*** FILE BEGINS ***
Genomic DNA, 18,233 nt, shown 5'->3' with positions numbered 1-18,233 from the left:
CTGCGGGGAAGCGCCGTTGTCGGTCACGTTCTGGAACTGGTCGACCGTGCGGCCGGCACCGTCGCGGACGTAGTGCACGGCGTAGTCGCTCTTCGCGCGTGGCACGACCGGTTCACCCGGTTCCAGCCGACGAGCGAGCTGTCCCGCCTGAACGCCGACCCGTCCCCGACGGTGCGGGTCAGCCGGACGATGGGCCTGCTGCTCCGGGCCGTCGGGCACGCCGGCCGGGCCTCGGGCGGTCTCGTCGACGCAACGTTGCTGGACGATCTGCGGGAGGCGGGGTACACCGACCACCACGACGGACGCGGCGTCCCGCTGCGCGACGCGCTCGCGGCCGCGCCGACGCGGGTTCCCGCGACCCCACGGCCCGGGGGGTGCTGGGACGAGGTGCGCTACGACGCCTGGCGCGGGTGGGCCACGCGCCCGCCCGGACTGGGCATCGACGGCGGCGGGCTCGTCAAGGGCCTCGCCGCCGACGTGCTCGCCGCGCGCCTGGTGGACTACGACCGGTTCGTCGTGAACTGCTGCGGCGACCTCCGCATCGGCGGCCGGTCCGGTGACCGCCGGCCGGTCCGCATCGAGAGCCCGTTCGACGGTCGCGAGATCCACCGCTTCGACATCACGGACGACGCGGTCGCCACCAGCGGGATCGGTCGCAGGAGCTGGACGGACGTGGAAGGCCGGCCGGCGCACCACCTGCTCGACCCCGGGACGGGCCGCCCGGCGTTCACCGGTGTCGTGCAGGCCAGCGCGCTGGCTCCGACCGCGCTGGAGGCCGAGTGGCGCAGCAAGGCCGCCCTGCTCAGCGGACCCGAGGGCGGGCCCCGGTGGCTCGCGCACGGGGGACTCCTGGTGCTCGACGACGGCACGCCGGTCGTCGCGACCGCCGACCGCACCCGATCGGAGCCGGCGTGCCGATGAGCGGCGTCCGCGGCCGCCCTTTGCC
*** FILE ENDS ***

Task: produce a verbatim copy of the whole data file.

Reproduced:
Genomic DNA, 18,233 nt, shown 5'->3' with positions numbered 1-18,233 from the left:
CTGCGGGGAAGCGCCGTTGTCGGTCACGTTCTGGAACTGGTCGACCGTGCGGCCGGCACCGTCGCGGACGTAGTGCACGGCGTAGTCGCTCTTCGCGCGTGGCACGACCGGTTCACCCGGTTCCAGCCGACGAGCGAGCTGTCCCGCCTGAACGCCGACCCGTCCCCGACGGTGCGGGTCAGCCGGACGATGGGCCTGCTGCTCCGGGCCGTCGGGCACGCCGGCCGGGCCTCGGGCGGTCTCGTCGACGCAACGTTGCTGGACGATCTGCGGGAGGCGGGGTACACCGACCACCACGACGGACGCGGCGTCCCGCTGCGCGACGCGCTCGCGGCCGCGCCGACGCGGGTTCCCGCGACCCCACGGCCCGGGGGGTGCTGGGACGAGGTGCGCTACGACGCCTGGCGCGGGTGGGCCACGCGCCCGCCCGGACTGGGCATCGACGGCGGCGGGCTCGTCAAGGGCCTCGCCGCCGACGTGCTCGCCGCGCGCCTGGTGGACTACGACCGGTTCGTCGTGAACTGCTGCGGCGACCTCCGCATCGGCGGCCGGTCCGGTGACCGCCGGCCGGTCCGCATCGAGAGCCCGTTCGACGGTCGCGAGATCCACCGCTTCGACATCACGGACGACGCGGTCGCCACCAGCGGGATCGGTCGCAGGAGCTGGACGGACGTGGAAGGCCGGCCGGCGCACCACCTGCTCGACCCCGGGACGGGCCGCCCGGCGTTCACCGGTGTCGTGCAGGCCAGCGCGCTGGCTCCGACCGCGCTGGAGGCCGAGTGGCGCAGCAAGGCCGCCCTGCTCAGCGGACCCGAGGGCGGGCCCCGGTGGCTCGCGCACGGGGGACTCCTGGTGCTCGACGACGGCACGCCGGTCGTCGCGACCGCCGACCGCACCCGATCGGAGCCGGCGTGCCGATGAGCGGCGTCCGCGGCCGCCCTTTGCC